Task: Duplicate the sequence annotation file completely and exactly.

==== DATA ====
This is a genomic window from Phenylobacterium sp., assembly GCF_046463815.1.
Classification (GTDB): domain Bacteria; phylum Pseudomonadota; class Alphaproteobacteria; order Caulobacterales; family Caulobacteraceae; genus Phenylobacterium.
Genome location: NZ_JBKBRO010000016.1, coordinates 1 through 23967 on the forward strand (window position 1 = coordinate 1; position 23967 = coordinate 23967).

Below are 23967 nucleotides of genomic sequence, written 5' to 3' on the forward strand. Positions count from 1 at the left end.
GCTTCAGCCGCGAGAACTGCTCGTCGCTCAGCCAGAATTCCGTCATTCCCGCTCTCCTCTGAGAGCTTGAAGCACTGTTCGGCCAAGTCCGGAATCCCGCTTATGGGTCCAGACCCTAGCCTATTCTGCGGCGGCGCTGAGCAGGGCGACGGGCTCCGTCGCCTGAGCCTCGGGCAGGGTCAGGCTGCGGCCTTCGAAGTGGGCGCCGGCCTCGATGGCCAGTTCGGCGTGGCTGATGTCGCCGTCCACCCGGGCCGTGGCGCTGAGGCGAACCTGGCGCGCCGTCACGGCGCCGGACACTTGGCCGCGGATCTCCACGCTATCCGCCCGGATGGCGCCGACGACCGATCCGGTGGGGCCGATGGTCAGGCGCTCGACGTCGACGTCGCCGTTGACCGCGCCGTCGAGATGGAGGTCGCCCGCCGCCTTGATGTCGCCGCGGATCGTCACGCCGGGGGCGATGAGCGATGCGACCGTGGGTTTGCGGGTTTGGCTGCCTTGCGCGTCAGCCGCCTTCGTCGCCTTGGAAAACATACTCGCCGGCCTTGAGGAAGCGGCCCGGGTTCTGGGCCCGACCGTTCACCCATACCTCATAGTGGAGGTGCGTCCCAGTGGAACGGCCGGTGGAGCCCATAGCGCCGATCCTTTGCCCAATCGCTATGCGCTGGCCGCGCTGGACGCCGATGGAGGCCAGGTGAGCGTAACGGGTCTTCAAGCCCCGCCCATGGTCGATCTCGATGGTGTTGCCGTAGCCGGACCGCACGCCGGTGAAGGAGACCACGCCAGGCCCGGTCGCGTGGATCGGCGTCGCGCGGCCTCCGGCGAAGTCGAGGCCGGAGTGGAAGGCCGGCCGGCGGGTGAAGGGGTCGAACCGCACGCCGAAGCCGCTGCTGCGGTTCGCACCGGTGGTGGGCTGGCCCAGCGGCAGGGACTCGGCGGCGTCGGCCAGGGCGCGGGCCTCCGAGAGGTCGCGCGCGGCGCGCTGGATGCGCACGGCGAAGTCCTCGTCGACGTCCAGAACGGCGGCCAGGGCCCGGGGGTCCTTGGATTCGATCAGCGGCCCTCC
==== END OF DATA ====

This is a genomic window from Phenylobacterium sp., assembly GCF_046463815.1.
Classification (GTDB): domain Bacteria; phylum Pseudomonadota; class Alphaproteobacteria; order Caulobacterales; family Caulobacteraceae; genus Phenylobacterium.
Genome location: NZ_JBKBRO010000016.1, coordinates 1 through 23967 on the forward strand (window position 1 = coordinate 1; position 23967 = coordinate 23967).

Below are 23967 nucleotides of genomic sequence, written 5' to 3' on the forward strand. Positions count from 1 at the left end.
GCTTCAGCCGCGAGAACTGCTCGTCGCTCAGCCAGAATTCCGTCATTCCCGCTCTCCTCTGAGAGCTTGAAGCACTGTTCGGCCAAGTCCGGAATCCCGCTTATGGGTCCAGACCCTAGCCTATTCTGCGGCGGCGCTGAGCAGGGCGACGGGCTCCGTCGCCTGAGCCTCGGGCAGGGTCAGGCTGCGGCCTTCGAAGTGGGCGCCGGCCTCGATGGCCAGTTCGGCGTGGCTGATGTCGCCGTCCACCCGGGCCGTGGCGCTGAGGCGAACCTGGCGCGCCGTCACGGCGCCGGACACTTGGCCGCGGATCTCCACGCTATCCGCCCGGATGGCGCCGACGACCGATCCGGTGGGGCCGATGGTCAGGCGCTCGACGTCGACGTCGCCGTTGACCGCGCCGTCGAGATGGAGGTCGCCCGCCGCCTTGATGTCGCCGCGGATCGTCACGCCGGGGGCGATGAGCGATGCGACCGTGGGTTTGCGGGTTTGGCTGCCTTGCGCGTCAGCCGCCTTCGTCGCCTTGGAAAACATACTCGCCGGCCTTGAGGAAGCGGCCCGGGTTCTGGGCCCGACCGTTCACCCATACCTCATAGTGGAGGTGCGTCCCAGTGGAACGGCCGGTGGAGCCCATAGCGCCGATCCTTTGCCCAATCGCTATGCGCTGGCCGCGCTGGACGCCGATGGAGGCCAGGTGAGCGTAACGGGTCTTCAAGCCCCGCCCATGGTCGATCTCGATGGTGTTGCCGTAGCCGGACCGCACGCCGGTGAAGGAGACCACGCCAGGCCCGGTCGCGTGGATCGGCGTCGCGCGGCCTCCGGCGAAGTCGAGGCCGGAGTGGAAGGCCGGCCGGCGGGTGAAGGGGTCGAACCGCACGCCGAAGCCGCTGCTGCGGTTCGCACCGGTGGTGGGCTGGCCCAGCGGCAGGGACTCGGCGGCGTCGGCCAGGGCGCGGGCCTCCGAGAGGTCGCGCGCGGCGCGCTGGATGCGCACGGCGAAGTCCTCGTCGACGTCCAGAACGGCGGCCAGGGCCCGGGGGTCCTTGGATTCGATCAGCGGCCCTCC